Understanding Entrepreneur Relief in Ireland – How does it work?

Entrepreneur Relief is a big tax incentive in Ireland. It’s designed to encourage investment in business ventures. It does this by reducing the Capital Gains Tax (CGT) rate on qualifying business assets. Here’s a comprehensive guide to understanding how it works, who qualifies, and how to claim it.

What Is Entrepreneur Relief in Ireland?

Entrepreneur Relief allows business owners to pay a reduced CGT rate of 10%. This is on gains from the sale of qualifying business assets. The standard CGT rate is 33%. Entrepreneurs’ relief applies to a lifetime limit of €1 million in gains. It provides big tax savings to eligible entrepreneurs to reward the risk involved in setting up a business and the hard work required for a successful exit from the business.

How Do You Qualify for Entrepreneur Relief?

To qualify for Entrepreneur Relief in Ireland, you must meet several conditions:

  1. Ownership Period: You must have owned the qualifying business assets for at least three years. The three years must be within the five years before the asset is disposed of.
  2. Business Type: The assets must be used for a qualifying business. This excludes activities like holding investments, developing land, or letting of land.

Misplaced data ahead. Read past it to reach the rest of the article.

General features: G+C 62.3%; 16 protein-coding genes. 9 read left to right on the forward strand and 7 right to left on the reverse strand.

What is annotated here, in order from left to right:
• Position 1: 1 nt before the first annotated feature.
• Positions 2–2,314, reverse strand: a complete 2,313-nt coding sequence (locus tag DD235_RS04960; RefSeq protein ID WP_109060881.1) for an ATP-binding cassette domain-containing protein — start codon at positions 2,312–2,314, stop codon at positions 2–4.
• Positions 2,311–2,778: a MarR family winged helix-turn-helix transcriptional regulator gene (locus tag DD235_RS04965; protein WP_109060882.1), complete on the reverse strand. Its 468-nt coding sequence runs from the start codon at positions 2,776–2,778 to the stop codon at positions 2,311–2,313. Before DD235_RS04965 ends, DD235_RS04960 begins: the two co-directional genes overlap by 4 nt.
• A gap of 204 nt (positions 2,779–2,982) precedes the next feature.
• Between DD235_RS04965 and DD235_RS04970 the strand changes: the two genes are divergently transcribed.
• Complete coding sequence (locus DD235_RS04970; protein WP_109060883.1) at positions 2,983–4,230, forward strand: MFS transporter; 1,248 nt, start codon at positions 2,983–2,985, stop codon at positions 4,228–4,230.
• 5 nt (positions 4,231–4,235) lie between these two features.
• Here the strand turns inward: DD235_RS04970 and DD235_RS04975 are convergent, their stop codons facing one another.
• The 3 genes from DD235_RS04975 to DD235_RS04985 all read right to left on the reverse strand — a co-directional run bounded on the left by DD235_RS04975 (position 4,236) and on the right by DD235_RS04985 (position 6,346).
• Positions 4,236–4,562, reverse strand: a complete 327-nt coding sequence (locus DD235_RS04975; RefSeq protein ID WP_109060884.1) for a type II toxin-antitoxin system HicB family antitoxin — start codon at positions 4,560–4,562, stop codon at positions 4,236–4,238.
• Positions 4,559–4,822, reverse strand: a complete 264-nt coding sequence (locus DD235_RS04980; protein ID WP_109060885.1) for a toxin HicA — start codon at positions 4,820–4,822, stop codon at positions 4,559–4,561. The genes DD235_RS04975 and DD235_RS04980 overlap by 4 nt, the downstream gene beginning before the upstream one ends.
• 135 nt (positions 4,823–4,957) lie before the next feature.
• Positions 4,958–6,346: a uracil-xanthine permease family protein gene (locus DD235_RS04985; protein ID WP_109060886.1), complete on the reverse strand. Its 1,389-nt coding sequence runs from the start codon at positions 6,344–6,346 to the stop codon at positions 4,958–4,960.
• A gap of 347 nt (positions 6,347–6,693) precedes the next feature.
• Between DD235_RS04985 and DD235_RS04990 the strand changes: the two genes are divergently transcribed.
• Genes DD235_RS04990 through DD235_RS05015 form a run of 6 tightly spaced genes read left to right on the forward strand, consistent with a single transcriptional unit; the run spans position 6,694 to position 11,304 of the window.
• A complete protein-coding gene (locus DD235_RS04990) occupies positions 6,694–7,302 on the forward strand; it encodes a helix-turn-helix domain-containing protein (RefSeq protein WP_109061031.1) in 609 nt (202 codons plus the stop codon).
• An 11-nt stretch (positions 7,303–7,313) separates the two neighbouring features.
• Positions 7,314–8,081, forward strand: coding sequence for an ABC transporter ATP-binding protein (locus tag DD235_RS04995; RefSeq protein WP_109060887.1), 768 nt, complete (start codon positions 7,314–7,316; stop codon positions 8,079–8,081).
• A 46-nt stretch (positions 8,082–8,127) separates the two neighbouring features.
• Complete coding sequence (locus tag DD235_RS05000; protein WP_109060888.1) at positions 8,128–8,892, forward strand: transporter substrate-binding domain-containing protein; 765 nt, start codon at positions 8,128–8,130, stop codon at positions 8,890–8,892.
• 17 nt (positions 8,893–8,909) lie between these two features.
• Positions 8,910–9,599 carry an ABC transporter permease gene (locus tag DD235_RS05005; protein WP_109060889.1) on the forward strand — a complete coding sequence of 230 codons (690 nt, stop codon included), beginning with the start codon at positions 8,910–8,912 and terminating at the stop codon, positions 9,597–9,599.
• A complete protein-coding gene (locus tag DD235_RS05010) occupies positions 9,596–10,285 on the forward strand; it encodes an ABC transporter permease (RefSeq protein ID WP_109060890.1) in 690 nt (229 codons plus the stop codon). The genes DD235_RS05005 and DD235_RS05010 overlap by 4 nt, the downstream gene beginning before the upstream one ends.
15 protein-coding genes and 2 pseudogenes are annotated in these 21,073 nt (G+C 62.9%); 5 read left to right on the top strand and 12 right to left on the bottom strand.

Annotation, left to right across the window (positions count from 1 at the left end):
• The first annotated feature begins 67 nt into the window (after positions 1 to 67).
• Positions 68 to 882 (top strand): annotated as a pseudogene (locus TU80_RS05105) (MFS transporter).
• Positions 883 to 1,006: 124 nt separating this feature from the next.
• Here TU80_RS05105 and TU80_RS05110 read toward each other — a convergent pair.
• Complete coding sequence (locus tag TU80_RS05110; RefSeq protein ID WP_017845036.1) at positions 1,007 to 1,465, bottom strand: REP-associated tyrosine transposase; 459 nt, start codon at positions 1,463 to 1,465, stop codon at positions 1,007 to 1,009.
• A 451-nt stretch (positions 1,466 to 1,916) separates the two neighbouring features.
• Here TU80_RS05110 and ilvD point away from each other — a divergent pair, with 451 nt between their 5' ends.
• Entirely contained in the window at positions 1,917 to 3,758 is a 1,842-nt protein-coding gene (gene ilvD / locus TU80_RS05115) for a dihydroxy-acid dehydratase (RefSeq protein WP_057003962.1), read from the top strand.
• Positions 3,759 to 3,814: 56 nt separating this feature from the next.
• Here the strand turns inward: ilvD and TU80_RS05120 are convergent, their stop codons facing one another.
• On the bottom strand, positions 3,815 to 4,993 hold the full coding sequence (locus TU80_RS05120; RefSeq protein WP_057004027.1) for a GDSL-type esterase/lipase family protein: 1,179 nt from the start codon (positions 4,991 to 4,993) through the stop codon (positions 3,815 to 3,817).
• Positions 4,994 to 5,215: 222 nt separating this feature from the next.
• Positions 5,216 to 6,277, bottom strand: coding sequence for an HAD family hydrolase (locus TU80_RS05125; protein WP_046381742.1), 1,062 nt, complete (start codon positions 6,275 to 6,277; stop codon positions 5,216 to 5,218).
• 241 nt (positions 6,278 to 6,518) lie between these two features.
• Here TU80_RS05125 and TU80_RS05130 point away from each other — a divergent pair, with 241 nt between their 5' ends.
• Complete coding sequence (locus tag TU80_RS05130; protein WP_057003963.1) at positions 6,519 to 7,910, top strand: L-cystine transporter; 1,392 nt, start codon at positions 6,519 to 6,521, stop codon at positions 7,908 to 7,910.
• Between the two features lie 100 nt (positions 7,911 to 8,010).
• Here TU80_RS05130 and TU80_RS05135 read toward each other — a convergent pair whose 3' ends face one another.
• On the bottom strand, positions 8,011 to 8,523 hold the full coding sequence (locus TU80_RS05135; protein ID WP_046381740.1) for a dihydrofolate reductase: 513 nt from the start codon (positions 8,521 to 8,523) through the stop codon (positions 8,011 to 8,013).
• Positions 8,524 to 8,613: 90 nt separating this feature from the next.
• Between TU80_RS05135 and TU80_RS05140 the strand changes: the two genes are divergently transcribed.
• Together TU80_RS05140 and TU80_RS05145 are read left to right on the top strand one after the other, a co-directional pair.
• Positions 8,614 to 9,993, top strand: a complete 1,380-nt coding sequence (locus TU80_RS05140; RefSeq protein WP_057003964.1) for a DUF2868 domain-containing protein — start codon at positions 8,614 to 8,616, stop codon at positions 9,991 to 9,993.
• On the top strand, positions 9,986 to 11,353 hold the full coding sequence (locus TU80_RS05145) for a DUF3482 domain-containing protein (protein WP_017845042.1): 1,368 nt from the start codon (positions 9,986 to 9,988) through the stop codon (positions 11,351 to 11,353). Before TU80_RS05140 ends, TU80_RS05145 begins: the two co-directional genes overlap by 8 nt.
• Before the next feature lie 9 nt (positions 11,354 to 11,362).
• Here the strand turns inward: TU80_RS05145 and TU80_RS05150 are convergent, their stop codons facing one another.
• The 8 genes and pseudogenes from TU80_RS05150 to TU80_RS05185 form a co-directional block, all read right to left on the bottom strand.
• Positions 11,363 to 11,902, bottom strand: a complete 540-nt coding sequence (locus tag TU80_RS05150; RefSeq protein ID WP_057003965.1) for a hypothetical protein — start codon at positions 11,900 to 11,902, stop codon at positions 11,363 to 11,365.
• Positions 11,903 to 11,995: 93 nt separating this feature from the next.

3. Shareholding: If the business is operated through a company, you need to own at least 5% of the ordinary shares in the company. Also, you must have been a director or employee of the company. You must have spent over 50% of your work time in a managerial or technical role. This must have been for three years within the five years before disposal.

Entrepreneur Relief vs. Retirement Relief

While both Entrepreneur Relief and Retirement Relief offer substantial tax benefits for business owners in Ireland, they cater to different needs,  circumstances and have different eligibility criteria. Entrepreneur Relief is designed for active business owners looking to reinvest or cash in on their business ventures by offering a reduced Capital Gains Tax (CGT) rate of 10% on qualifying business assets.  As mentioned the lifetime limit is €1 million, this may involve the sale of several business ventures.  

Whereas, Retirement Relief is geared towards  entrepreneurs aged 55 and over who are planning to retire, allowing them to dispose of their business assets with substantial tax exemptions, depending on the sale value and the owner’s age. Understanding the nuances between these two reliefs can help business owners plan their exit strategies more effectively, ensuring they maximize the available tax benefits. For more information on Retirement Relief and to better understand the differences between the two, check our recent Guide to Retirement Relief in Ireland.

What Are Qualifying Business Assets?

Qualifying business assets determined by Revenue are critical in determining eligibility for Entrepreneur Relief in Ireland. These assets must meet specific criteria to benefit from the reduced Capital Gains Tax (CGT) rate. Below is an expanded explanation of what constitutes qualifying business assets:

1. Shares Held by an Individual in a Trading Company